Well, I had some nice pictures of Russell and somehow managed to delete them, so I will just have to tell the story without. Sorry.

First, I have some pictures enroute from Miniwhangata to Opunga Bay in the Bay of Islands where we set up for yet another blow. The following shots are taken at Cape Brett – a formidable looking place – as things were beginning to build.


Opunga is a very secure bay with great holding and we rode out the next blow overnight there. Winds really came up at 0500 (I know I said that it always happens at 0200 – the winds weren’t much but torrential rain arrived at 0200). The next morning was dismal, windy with heavy rain.


This Nordhavn 64 was anchored next door and reminded me of our Nordhavn 50.


Things eased a bit later in the morning so we motored around to Russell, put in the dink and went ashore. Russell is a quaint town with roughly 2000 permanent residents. Primary trade these days is all tourist based, but Russell has a pretty unsavory history.

The first Maori arrived from Polynesia in their waka’s around 1000 AD. A permanent fortress/settlement was established here around 1500. The Maori named it Kororareka (translated Sweet Penguin – seems a Maori chief favored them for dinner). Captain Cook on HMS Endeavor spent about a week in this region in 1769 but did not visit Kororareki and spoke highly of it and the word spread back to Europe. In the early 1800’s, the first European settlers arrived. the town quickly became known as the “hell hole of the Pacific”. In the mid 1830’s, dozens of whaling ships were anchored off Russell at any given time and sailors on leave do what sailors on leave do.

Charles Darwin landed here in 1835 on Beagle and described it as full of “the refuse of society”.

There were also conflicts with the local Maori’s and after a number of deadly skirmishes, the Maori and British signed the Treaty of Waitanga. That treaty (all of 4 articles long) handed the British sovereign control of all New Zealand – and the Maori’s got – you guessed it. For a short while, the capital of NZ was nearby here in Okiato, but was officially moved to Auckland in 1841.

In 1845, a disgruntled Maori chief, Hone Heke started chopping down the British flagstaff on the hill. Each time, the Brits would rebuild it, but by the fourth time, the Brits determined it was time to go to war. They were outwitted by the Maori and had to flee the town aboard the HMS Hazard. The Hazard lost a number of its men but opened fire on the town effectively destroying it.

The oldest church in New Zealand, Christ Church (1836) still bears scars from this encounter. Eventually peace was brokered between Governor Grey and the Maori with no clear winner.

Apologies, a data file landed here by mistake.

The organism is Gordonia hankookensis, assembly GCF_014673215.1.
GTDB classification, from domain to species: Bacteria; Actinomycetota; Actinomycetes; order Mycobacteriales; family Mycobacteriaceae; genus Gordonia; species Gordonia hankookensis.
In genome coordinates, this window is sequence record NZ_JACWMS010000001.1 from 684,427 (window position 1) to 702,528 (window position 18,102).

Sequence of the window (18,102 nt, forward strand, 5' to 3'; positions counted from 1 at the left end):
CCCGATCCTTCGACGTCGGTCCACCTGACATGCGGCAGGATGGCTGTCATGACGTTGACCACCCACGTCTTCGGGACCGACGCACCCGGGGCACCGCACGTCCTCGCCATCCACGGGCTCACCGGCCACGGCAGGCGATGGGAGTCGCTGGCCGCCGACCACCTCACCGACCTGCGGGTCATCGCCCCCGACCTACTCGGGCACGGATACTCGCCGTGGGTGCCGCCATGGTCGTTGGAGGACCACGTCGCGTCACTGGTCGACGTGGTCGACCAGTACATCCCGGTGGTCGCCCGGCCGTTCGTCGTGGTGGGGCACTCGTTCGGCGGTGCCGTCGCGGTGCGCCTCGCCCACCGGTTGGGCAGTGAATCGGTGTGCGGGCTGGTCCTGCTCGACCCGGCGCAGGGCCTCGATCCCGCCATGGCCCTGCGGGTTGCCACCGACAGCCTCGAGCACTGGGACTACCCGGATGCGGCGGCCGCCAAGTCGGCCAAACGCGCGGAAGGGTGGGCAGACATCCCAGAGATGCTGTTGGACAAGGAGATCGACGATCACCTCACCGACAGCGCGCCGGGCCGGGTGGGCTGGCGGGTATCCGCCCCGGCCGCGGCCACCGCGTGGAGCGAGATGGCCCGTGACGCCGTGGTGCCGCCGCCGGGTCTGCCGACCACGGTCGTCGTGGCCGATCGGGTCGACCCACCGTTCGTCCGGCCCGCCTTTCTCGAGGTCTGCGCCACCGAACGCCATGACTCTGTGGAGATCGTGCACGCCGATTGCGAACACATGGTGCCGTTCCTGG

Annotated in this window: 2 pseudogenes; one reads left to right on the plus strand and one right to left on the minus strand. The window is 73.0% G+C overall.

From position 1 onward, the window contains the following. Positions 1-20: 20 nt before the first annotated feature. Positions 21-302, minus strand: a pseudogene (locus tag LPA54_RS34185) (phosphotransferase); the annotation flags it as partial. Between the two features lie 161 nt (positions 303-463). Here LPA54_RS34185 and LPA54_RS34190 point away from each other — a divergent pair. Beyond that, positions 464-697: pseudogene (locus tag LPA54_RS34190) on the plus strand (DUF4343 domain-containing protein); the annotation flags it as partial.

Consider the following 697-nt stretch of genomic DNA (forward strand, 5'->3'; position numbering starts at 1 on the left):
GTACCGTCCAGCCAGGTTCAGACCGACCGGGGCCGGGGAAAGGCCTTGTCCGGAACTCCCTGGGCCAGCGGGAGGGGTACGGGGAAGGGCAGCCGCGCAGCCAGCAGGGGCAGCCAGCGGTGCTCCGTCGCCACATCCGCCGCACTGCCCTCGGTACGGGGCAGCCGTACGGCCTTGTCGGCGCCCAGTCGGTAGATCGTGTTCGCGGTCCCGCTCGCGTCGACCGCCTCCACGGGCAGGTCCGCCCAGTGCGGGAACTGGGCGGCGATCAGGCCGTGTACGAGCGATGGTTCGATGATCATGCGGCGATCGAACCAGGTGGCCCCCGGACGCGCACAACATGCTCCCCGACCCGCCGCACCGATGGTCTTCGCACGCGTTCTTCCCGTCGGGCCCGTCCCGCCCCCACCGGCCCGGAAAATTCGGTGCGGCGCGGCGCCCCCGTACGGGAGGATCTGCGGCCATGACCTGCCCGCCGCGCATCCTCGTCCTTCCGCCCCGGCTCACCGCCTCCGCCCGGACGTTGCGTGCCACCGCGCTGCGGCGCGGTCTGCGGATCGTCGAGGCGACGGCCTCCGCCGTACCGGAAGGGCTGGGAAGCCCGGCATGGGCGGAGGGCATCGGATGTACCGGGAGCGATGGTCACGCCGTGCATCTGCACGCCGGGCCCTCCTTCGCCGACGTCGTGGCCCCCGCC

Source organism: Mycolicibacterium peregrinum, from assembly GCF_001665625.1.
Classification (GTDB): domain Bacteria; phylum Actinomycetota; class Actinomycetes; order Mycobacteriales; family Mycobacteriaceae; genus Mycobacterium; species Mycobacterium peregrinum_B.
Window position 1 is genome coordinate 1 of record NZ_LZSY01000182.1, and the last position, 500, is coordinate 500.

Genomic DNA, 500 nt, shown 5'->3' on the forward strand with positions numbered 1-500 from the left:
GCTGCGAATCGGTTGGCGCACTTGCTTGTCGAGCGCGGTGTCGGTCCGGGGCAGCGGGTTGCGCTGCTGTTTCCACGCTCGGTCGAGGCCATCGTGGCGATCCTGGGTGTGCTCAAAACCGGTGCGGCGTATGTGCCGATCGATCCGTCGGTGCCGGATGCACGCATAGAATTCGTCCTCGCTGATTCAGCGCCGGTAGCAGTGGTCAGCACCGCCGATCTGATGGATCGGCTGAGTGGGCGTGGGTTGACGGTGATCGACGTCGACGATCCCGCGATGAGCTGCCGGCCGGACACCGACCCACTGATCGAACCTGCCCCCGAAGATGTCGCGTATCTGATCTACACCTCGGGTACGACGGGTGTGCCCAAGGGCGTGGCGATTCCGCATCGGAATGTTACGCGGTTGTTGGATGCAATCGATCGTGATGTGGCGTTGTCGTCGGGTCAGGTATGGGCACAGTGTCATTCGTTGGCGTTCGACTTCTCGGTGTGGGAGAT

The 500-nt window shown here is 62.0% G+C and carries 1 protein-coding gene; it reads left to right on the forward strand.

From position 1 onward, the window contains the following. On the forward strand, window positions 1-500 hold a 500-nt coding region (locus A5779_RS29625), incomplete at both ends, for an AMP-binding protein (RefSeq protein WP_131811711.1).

No more drunken sailors, grog shops and brothels in Russell – today it is a tourist destination with boutique shops and restaurants. The town also hosts a fine little museum which is well worth a visit. It includes a 1/5 scale replica of HMS Endeavor and a video of Russell’s history.

Back to Opunga late in the day – winds up again.

Sorry about the pictures.

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One Response to Russell

  1. It is worth noting that Te Rauparaha liked the Treaty of Waitangiso much that he signed it twice, once on 14 May and again on 19 June of 1840. (There may have been additional inducements, like rifles and guarantee of rights to the land he claimed credit for.) It is worth noting that the British promised no French occupation of the islands, and they did deliver that (with certain exceptions during the America’s Cup, but what can you do). And if the treaty was good enough for the composer of “Ka Mate”, who are we to judge.
    Ka mate, ka mate! ka ora! ka ora!
    Ka mate! ka mate! ka ora! ka ora!
    Tēnei te tangata pūhuruhuru
    Nāna nei i tiki mai whakawhiti te rā
    Ā, upane! ka upane!
    Ā, upane, ka upane, whiti te ra!
    ’Tis death! ‘tis death! (or: I may die) ’Tis life! ‘tis life! (or: I may live)
    ’Tis death! ‘tis death! ’Tis life! ‘tis life!
    This is the hairy man
    Who brought the sun and caused it to shine
    A step upward, another step upward!
    A step upward, another… the Sun shines!
    Of all the helpless exploited native peoples, I worry about the Maori the very, very least…unless they are looking for a special guest for dinner. (Although they haven’t done that for years, I’m reliably told.) That there still are Maori is more than can be said for some neighboring folk.

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